The Highways Agency, Transport for Scotland, Transport for London, councils, damn councils and the Welsh mob. One day soon – UKIP permitting - the arteries of the UK economy (SNP permitting), could be under the control of the rather grand sounding trans-European transport network, rather less grandly abbreviated as TEN-T.

As with all things Europe, Brussels wants a single, unified road network to serve its single, common market “allowing goods and people to circulate quickly and easily between Member States” – think multimodal transport rather than a giant airport-style baggage reclaim.

TEN-T today got the nod from the respective arms of the European machine – Commission, Council and Parliament – to press ahead with unification by 2030.

Siim Kallas, commission vice-president responsible for transport, got quite heady about the whole thing and gushed:  "This is a historic agreement to create a powerful European transport network across 28 Member States.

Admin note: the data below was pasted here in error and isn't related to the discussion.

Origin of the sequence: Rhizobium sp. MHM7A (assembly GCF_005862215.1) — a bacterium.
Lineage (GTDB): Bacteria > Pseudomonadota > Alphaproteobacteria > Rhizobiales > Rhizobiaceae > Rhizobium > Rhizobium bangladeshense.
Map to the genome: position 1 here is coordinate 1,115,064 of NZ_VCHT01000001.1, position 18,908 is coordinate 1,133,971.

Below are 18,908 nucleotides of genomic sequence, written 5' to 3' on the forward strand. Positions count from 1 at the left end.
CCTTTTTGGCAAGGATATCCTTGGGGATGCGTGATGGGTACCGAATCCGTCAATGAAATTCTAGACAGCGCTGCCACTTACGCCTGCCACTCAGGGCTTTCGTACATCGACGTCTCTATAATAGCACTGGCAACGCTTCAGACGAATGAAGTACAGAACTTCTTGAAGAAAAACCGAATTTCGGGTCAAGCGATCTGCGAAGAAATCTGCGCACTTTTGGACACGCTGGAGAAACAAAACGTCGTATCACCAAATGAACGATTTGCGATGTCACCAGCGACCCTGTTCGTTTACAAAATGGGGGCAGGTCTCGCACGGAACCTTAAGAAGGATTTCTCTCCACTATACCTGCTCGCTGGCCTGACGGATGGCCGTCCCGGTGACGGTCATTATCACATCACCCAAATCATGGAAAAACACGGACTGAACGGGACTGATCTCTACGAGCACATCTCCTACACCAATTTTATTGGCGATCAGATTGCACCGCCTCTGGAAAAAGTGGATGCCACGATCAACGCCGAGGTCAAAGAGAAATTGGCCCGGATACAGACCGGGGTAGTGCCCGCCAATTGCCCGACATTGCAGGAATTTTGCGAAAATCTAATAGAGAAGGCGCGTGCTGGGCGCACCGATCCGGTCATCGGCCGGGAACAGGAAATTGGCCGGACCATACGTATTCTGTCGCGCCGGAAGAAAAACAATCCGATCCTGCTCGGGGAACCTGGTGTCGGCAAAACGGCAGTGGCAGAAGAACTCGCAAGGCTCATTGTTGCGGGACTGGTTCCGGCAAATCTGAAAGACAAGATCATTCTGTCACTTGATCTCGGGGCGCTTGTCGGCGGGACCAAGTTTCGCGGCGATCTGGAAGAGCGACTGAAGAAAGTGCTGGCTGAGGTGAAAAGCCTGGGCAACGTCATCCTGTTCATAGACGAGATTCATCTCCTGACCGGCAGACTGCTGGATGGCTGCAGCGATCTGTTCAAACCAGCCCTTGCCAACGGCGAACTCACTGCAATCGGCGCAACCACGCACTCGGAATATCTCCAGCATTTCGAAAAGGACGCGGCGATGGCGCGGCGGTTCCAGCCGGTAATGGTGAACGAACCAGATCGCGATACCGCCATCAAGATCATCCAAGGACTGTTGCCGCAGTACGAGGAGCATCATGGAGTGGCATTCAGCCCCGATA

“Transport is vital to the European economy, without good connections Europe will not grow or prosper. This agreement will connect East with West and replace today’s transport patchwork with a network that is genuinely European.

“This is a major step towards building a new transport network that will be the backbone to boost growth and competitiveness in Europe's Single Market."

Quite how this will work alongside their welcome decision to backpedal on lifting cabotage restrictions next year remains to be seen.

Regardless, TEN-T will be a big beast comprising (across 27 member states) 5,000,000 km of paved roads, out of which 65,100km are motorways, 212,800km of rail lines, and 42,709km of navigable inland waterways. The total investment on transport infrastructure during the period 2000-2006 was €859bn (£737bn). Potholes will apparently be optional (perhaps a feature of a federal UK to maintain a link to the past).

Taking into account growth between Member States, expected to double by 2020, “the investment required to complete and modernise a well-performing trans-European network is substantial”. No kidding: the commission puts it at £1.5 trillion (UK road and rail spend combined in 2010 was around £17bn).